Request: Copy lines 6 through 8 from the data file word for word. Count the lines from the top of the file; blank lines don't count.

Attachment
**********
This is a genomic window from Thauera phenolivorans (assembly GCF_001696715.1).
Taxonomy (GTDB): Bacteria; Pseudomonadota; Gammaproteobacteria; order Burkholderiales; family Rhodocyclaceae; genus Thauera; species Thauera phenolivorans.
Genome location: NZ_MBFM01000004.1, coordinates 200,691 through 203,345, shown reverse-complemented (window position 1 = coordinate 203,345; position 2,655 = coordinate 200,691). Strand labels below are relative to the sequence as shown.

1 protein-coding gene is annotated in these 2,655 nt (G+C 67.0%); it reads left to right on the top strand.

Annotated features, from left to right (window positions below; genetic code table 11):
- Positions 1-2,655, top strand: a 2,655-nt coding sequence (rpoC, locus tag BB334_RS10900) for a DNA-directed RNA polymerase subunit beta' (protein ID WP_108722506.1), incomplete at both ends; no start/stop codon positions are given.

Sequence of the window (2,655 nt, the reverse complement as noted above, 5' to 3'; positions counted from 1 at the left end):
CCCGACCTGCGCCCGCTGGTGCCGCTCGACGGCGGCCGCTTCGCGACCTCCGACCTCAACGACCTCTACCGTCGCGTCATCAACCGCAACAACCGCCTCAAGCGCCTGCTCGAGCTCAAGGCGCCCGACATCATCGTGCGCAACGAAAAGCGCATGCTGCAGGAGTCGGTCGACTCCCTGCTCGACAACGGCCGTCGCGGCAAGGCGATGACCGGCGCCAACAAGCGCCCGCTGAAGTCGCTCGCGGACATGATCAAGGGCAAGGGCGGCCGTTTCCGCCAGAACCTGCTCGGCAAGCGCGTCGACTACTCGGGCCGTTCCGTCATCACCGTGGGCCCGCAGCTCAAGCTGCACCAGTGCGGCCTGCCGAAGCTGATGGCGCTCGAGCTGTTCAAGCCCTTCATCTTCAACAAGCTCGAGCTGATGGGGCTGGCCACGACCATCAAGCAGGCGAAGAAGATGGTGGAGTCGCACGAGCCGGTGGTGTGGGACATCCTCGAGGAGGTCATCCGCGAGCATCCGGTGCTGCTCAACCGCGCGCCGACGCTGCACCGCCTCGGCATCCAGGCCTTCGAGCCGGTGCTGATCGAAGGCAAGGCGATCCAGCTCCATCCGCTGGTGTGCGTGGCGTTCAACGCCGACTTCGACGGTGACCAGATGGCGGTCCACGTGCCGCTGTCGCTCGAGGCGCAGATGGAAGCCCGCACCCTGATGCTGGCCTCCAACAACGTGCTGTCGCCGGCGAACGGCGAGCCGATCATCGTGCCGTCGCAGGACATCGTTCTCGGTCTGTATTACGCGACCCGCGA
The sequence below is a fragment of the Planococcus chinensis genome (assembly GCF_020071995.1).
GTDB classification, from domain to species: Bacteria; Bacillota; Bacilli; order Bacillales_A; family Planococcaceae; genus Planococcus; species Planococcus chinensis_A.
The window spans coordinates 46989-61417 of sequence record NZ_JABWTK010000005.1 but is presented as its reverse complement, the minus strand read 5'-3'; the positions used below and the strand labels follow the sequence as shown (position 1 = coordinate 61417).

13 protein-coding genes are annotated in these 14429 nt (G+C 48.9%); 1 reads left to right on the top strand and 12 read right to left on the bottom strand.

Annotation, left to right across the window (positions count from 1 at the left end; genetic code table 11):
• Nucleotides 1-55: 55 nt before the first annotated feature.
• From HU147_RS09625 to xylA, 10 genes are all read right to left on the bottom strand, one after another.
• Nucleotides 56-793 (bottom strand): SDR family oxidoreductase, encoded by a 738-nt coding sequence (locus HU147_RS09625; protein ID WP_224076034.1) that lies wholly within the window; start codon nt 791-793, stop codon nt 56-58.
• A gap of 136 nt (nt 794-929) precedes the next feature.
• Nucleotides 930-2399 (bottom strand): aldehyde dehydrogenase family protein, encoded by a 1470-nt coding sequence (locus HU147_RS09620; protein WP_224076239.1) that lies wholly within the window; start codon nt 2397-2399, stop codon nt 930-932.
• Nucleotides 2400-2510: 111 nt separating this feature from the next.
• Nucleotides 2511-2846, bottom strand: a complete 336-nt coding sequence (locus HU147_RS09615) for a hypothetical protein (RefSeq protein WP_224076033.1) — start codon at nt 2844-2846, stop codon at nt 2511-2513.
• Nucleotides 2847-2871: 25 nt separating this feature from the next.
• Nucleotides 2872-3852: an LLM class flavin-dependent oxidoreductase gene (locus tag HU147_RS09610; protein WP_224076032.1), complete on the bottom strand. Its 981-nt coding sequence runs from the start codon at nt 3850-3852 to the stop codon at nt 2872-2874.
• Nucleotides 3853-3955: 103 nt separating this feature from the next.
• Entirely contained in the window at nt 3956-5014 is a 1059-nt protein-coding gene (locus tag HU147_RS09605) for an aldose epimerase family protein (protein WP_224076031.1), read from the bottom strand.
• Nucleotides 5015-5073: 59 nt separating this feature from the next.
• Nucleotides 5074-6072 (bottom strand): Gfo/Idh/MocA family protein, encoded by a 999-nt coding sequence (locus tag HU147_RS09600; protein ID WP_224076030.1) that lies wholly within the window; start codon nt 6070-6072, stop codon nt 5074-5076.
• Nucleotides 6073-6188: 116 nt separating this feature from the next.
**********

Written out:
- Positions 1-2,655, top strand: a 2,655-nt coding sequence (rpoC, locus tag BB334_RS10900) for a DNA-directed RNA polymerase subunit beta' (protein ID WP_108722506.1), incomplete at both ends; no start/stop codon positions are given.

Sequence of the window (2,655 nt, the reverse complement as noted above, 5' to 3'; positions counted from 1 at the left end):
CCCGACCTGCGCCCGCTGGTGCCGCTCGACGGCGGCCGCTTCGCGACCTCCGACCTCAACGACCTCTACCGTCGCGTCATCAACCGCAACAACCGCCTCAAGCGCCTGCTCGAGCTCAAGGCGCCCGACATCATCGTGCGCAACGAAAAGCGCATGCTGCAGGAGTCGGTCGACTCCCTGCTCGACAACGGCCGTCGCGGCAAGGCGATGACCGGCGCCAACAAGCGCCCGCTGAAGTCGCTCGCGGACATGATCAAGGGCAAGGGCGGCCGTTTCCGCCAGAACCTGCTCGGCAAGCGCGTCGACTACTCGGGCCGTTCCGTCATCACCGTGGGCCCGCAGCTCAAGCTGCACCAGTGCGGCCTGCCGAAGCTGATGGCGCTCGAGCTGTTCAAGCCCTTCATCTTCAACAAGCTCGAGCTGATGGGGCTGGCCACGACCATCAAGCAGGCGAAGAAGATGGTGGAGTCGCACGAGCCGGTGGTGTGGGACATCCTCGAGGAGGTCATCCGCGAGCATCCGGTGCTGCTCAACCGCGCGCCGACGCTGCACCGCCTCGGCATCCAGGCCTTCGAGCCGGTGCTGATCGAAGGCAAGGCGATCCAGCTCCATCCGCTGGTGTGCGTGGCGTTCAACGCCGACTTCGACGGTGACCAGATGGCGGTCCACGTGCCGCTGTCGCTCGAGGCGCAGATGGAAGCCCGCACCCTGATGCTGGCCTCCAACAACGTGCTGTCGCCGGCGAACGGCGAGCCGATCATCGTGCCGTCGCAGGACATCGTTCTCGGTCTGTATTACGCGACCCGCGA